For many people it is a question of when, not if, we discover intelligent life beyond the Solar System. But, when that time comes, how should the public be informed about what would arguably be the biggest story in human history?
That’s a topic discussed in a paper from astronomers Duncan Forgan and Alexander Scholz from the University of St Andrews in Scotland (hat tip to Cosmos Magazine for picking it up). They have examined the protocols that are already in place, and have suggested ways that those involved in the discovery should prepare for the media onslaught that would accompany a tentative detection.
“A critical concern for scientists pursuing the Search for Extraterrestrial Intelligence (SETI) is the reaction of the world to the knowledge that humans are not the only technological civilization in the universe,” they write. They suggest that the “culture shock” of such a discovery will put SETI scientists under intense scrutiny, which they must be prepared for.
Contrary to what conspiracy theorists might have you believe, there will be no “government cover-up” in the event that a promising SETI detection is made. Instead, like any scientific discovery, protocol will have to be followed. Preliminary findings will be released to the public, with subsequent studies required to verify – or refute – the discovery.
This in itself raises problems, though. This is a topic wrought with intense public interest, one that garners huge attention. Any signal we detect from the distant universe that has even an inkling of being of intelligent extraterrestrial origin will no doubt become front page news all over the world.
“If any SETI group were to find a signal that looked more than moderately interesting, you can be sure it would be on someone’s blog or Twitter feed immediately,” Seth Shostak, the director of SETI, who was not involved in writing the paper, told IFLScience.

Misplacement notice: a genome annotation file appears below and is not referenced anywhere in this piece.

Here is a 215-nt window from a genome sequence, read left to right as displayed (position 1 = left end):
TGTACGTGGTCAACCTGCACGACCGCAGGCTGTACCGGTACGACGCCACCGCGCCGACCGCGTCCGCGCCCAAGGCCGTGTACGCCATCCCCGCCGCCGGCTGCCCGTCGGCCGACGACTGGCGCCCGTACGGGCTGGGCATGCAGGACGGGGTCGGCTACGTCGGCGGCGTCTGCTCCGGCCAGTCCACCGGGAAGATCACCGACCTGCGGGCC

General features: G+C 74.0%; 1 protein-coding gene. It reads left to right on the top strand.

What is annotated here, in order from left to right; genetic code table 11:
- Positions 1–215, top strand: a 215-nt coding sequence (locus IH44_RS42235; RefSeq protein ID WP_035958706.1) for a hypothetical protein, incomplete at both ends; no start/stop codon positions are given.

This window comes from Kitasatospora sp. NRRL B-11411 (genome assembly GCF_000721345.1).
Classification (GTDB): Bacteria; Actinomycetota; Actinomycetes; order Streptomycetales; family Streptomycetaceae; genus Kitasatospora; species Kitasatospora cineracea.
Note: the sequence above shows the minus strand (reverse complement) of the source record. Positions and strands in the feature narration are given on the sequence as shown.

The search for alien signals is intensifying. sdecoret/Shutterstock
To prepare for this eventuality, the authors want SETI scientists to ensure they already have a good rapport with the public across all forms of media, from Twitter to traditional newspapers. Frequent blog posts, where potential discoveries can be discussed in detail, should also be encouraged.
“SETI scientists must be prepared to not simply announce a detection via press release, but to be a trusted voice in the global conversation that will begin after the initial announcement,” the authors write. “This will require both pre-search and post-detection protocols to be implemented.”
There are already loose protocols in place for a discovery, drawn up by the International Academy of Astronautics (IAA) first in 1989, and revised in 2010. But, as the authors note, there remains “no specific guidance for scientists’ communication with the general public using modern methods of news dissemination.”
And in the event of a detection, communicating the correct information will be key. One only needs to look to the infamous “War of the Worlds” radio broadcast in 1940 to see how things can go wrong (although the extent of the trouble is overstated). When the stunt was repeated in Ecuador in 1949, the resulting riots claimed the lives of up to 20 people.
“In the early days of SETI, the conventional wisdom was that any discovery of an extraterrestrial signal would be announced with a press conference,” said Shostak. “But by 1997, when an interesting false alarm was picked up in one of our search programs [by the New York Times], we realized that formal announcements were a pipe dream.”
As our methods of searching for alien signals improve and intensify, and new projects like Breakthrough Listen spring up, we move ever closer to discovering we are not alone in the universe. When that time comes, we’d better be ready.